Surgery is considered in more chronic cases with significant rotation of P3. The goal is to realign the rotated coffin bone so that the pull on the laminae is more normalized. Cutting the inferior check ligament may be sufficient in a few cases. In many cases, the deep flexor tendon is transected in the pastern region or in the mid-cannon bone region. This temporarily relieves the pull on the coffin bone. The surgery must be accompanied by appropriate farrier work to ensure the tendon heals with the desired conformation. If the heel is left long, the tendon will heal back in its original position. By lowering the heel at the time of surgery, we hope to encourage healing in the more desirable position.
Minimize further trauma
Chronic laminitis cases are prone to hoof abscesses. Abscesses cause inflammation (inflammation = inflamed laminae= laminitis) and add to the damage. Any acute exacerbations of pain should be evaluated to determine if it is recurrent laminitis (often bilateral) or a hoof abscess (often unilateral). Of course that inflammation tends to set off the laminitis in both feet (one is direct since inflammation of the laminae involved, the other foot indirectly due to increased weight bearing).
Other inciting factors should also be avoided (lush pastures, hard surfaces, grain overload) as these horses are at increased risk of recurrent laminitis.
Retained placenta, colitis, endotoxemia, excessive weight bearing due to a contralateral limb lameness, and excessive grain intake can all cause laminitis. Other treatable risk factors include PPID (Cushings) and obesity.
If the horse is at risk, we try to prevent damage:
- Ice the lower limb to decrease metabolic requirements
- this is easier said than done as it needs to be continuous.
- currently it is easiest to use a fluid bag filled with crushed ice and water; no dry cold therapies have been shown as effective
- Support the foot and limb via deep sand or peat moss bedding and/or styrofoam pads
- Administer mineral oil/charcoal through nasogastric tube to bind ingested toxins, minimize toxin absorption and encourage faster movement of any grain or other substances through the GI tract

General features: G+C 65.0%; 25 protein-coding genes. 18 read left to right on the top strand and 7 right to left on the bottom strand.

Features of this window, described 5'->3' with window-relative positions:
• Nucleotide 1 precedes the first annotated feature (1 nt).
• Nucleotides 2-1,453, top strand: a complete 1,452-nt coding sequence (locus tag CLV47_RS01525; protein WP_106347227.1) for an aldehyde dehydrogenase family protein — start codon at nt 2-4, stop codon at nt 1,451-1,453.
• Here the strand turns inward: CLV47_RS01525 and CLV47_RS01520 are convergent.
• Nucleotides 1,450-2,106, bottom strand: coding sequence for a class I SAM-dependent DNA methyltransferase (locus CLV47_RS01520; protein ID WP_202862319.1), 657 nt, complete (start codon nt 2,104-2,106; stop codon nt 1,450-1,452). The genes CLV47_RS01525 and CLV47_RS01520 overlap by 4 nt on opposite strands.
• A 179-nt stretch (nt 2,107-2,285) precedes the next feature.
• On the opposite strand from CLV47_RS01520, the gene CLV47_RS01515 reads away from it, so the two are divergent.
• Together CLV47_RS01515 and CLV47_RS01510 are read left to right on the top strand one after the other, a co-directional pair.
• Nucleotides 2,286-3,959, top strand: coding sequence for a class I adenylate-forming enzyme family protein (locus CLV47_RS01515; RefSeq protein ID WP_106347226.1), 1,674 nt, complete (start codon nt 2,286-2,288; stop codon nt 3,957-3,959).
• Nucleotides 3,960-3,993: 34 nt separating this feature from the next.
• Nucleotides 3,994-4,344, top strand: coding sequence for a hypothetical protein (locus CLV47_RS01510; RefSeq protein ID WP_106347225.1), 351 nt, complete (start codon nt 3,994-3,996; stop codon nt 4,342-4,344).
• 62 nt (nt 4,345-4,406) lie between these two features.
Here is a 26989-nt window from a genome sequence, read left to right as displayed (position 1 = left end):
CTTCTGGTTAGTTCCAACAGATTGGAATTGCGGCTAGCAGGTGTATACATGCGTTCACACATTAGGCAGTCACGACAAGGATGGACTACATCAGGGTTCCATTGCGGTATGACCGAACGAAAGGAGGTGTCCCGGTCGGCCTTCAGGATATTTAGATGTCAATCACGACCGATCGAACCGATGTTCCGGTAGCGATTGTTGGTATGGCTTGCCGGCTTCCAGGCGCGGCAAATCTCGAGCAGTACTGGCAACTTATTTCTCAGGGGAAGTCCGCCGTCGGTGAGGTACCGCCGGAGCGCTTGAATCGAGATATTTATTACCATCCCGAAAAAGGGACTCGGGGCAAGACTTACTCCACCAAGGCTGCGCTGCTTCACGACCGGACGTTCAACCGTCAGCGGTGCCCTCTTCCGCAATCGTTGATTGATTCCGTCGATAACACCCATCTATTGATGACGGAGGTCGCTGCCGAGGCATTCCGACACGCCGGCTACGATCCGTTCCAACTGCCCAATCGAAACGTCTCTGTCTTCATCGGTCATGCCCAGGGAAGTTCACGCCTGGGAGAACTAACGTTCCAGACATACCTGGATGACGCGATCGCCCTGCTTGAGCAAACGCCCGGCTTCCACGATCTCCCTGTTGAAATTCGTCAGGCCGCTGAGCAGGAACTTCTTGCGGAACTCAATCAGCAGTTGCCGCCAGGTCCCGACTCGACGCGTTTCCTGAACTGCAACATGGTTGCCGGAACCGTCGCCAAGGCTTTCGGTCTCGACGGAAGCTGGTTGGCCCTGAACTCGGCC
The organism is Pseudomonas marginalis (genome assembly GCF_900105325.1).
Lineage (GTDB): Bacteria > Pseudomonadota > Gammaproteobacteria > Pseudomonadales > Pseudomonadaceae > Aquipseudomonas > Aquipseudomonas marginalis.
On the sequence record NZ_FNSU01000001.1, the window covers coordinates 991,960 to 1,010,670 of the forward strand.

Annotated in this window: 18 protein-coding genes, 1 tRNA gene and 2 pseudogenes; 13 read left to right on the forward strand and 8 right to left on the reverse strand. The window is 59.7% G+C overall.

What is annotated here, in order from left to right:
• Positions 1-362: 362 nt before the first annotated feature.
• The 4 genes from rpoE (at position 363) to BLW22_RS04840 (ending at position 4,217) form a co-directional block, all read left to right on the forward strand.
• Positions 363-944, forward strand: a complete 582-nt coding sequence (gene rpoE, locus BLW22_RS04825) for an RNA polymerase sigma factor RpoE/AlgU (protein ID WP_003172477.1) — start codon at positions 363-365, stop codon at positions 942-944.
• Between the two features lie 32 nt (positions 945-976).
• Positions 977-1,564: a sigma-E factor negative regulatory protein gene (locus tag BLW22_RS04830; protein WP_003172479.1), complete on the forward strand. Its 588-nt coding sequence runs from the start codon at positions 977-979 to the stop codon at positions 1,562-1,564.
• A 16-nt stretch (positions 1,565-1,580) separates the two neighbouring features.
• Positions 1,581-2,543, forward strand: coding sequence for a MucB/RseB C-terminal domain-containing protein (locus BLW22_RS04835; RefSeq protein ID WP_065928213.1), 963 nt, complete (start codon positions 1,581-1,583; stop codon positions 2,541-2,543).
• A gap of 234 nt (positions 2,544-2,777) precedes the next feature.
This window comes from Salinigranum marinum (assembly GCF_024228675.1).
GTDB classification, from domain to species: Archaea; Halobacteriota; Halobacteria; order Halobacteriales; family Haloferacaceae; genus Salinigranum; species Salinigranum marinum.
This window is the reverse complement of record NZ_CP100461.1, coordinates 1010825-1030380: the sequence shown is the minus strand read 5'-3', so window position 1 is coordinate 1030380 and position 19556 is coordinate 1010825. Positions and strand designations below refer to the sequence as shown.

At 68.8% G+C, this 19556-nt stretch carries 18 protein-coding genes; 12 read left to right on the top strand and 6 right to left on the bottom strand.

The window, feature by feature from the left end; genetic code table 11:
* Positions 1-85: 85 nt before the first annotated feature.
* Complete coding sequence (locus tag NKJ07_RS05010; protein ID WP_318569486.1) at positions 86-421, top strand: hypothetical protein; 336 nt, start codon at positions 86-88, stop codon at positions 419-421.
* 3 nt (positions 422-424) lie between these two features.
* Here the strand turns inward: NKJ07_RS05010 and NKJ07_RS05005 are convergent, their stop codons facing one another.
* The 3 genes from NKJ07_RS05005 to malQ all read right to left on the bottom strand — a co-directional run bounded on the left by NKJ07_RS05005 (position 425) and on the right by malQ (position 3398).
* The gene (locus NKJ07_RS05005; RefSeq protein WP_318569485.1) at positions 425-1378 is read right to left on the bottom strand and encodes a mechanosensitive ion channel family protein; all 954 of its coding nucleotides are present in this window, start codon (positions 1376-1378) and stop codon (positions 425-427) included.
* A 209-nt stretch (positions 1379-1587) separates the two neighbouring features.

- Pentoxifylline or polymyxin B are administered to bind endotoxin and prevent endotoxic action
- Flunixin meglumine can be given for both its anti-inflammatory and antiendotoxin properties
- Bismuth subsalicylate and/or kaolin are given to bind endotoxin in cases of colitis
- Lower insulin levels if indicated; however, we do not have an effective drug for this at the current time. Ertugliflozin has shown some promise in Australian studies.
Prognosis is based on clinical signs, rate of change in the foot, and amount of sinking (+/- amount of rotation if severe). Sinking is bad.
The prognosis is poor if you can’t pick up the other foot, the horse needs continued large amounts of analgesics, the coffin bone is sinking or is exposed at the sole, or if you can’t get rid of the inciting cause.
Pain, rotation of the third phalanx, sinking of the third phalanx, chronic abnormal hoof growth (rings, dished foot), chronic infection (hoof abscesses) due to damage to white line, and recurrent episodes of laminitis are all potential sequelae to a bout of laminitis.
Since horses are prone to recurrent laminitis, it is crucial to take radiographs early on in the diagnosis. The rate and severity of changes can help determining severity but you need to know the starting point.
Laminitis is bad
- Clinical signs include shifting weight, lying down, hoof tester sensitivity, and “walking on eggshells”
- The coffin bone can rotate or sink. Sinking is worse.
- Ice can help minimize laminitis develop in high risk cases
- Keep swelling minimal (NSAIDs) and avoid exercise.
- Horses are prone to new bouts of laminitis and to abscesses
- Treatment is supportive and surgery can be used to realign the hoof-pastern axis
A review of laminitis in the donkey. Equine vet. Educ. (2022) 34 (10) 553-560. Nice overview for horses too!
Endocrinopathic Laminitis. Vet Clin Equine 37 (2021) 619–638.
Laminitis Updates Sepsis/Systemic Inflammatory Response Syndrome–Associated Laminitis. Vet Clin Equine 37 (2021) 639–656
Supporting Limb Laminitis. Vet Clin Equine 37 (2021) 657–668
Cryotherapy Techniques. Vet Clin Equine 37 (2021) 685–693
Pharmacology of the Equine Foot Medical Pain Management for Laminitis Vet Clin Equine 37 (2021) 549–561
Radiographic and radiological assessment of laminitis, EVE 2013 – excellent resource for measurements
Used in horses to describe the end of the stance phase: the period of time from when the heel is off the ground to the time when the toe is off the ground. This time window is prolonged with long toes and when a horse is shod. A longer breakover requires more joint motion.